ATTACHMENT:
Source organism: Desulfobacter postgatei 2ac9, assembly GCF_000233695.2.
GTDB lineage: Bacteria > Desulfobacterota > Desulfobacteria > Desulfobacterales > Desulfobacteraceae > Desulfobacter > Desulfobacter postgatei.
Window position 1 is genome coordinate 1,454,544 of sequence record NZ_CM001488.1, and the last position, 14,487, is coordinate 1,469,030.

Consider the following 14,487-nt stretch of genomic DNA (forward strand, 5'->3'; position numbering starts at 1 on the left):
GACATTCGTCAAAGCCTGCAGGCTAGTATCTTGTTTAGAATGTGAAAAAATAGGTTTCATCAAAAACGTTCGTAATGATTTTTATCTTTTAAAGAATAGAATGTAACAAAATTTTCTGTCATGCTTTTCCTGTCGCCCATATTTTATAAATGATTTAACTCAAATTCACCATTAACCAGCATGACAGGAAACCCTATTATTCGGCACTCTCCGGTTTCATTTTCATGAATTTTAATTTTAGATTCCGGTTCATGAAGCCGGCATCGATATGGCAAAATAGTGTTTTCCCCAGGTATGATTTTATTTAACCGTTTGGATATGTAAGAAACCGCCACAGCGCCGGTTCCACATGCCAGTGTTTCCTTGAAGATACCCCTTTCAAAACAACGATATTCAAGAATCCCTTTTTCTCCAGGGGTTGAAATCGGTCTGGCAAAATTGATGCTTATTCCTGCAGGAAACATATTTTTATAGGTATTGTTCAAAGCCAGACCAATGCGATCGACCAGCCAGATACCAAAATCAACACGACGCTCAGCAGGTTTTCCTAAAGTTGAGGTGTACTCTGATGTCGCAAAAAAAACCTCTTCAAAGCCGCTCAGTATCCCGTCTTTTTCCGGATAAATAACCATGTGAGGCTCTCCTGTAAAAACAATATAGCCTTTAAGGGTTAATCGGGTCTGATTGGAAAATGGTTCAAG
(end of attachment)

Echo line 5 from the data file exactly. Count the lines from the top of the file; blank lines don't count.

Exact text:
GACATTCGTCAAAGCCTGCAGGCTAGTATCTTGTTTAGAATGTGAAAAAATAGGTTTCATCAAAAACGTTCGTAATGATTTTTATCTTTTAAAGAATAGAATGTAACAAAATTTTCTGTCATGCTTTTCCTGTCGCCCATATTTTATAAATGATTTAACTCAAATTCACCATTAACCAGCATGACAGGAAACCCTATTATTCGGCACTCTCCGGTTTCATTTTCATGAATTTTAATTTTAGATTCCGGTTCATGAAGCCGGCATCGATATGGCAAAATAGTGTTTTCCCCAGGTATGATTTTATTTAACCGTTTGGATATGTAAGAAACCGCCACAGCGCCGGTTCCACATGCCAGTGTTTCCTTGAAGATACCCCTTTCAAAACAACGATATTCAAGAATCCCTTTTTCTCCAGGGGTTGAAATCGGTCTGGCAAAATTGATGCTTATTCCTGCAGGAAACATATTTTTATAGGTATTGTTCAAAGCCAGACCAATGCGATCGACCAGCCAGATACCAAAATCAACACGACGCTCAGCAGGTTTTCCTAAAGTTGAGGTGTACTCTGATGTCGCAAAAAAAACCTCTTCAAAGCCGCTCAGTATCCCGTCTTTTTCCGGATAAATAACCATGTGAGGCTCTCCTGTAAAAACAATATAGCCTTTAAGGGTTAATCGGGTCTGATTGGAAAATGGTTCAAG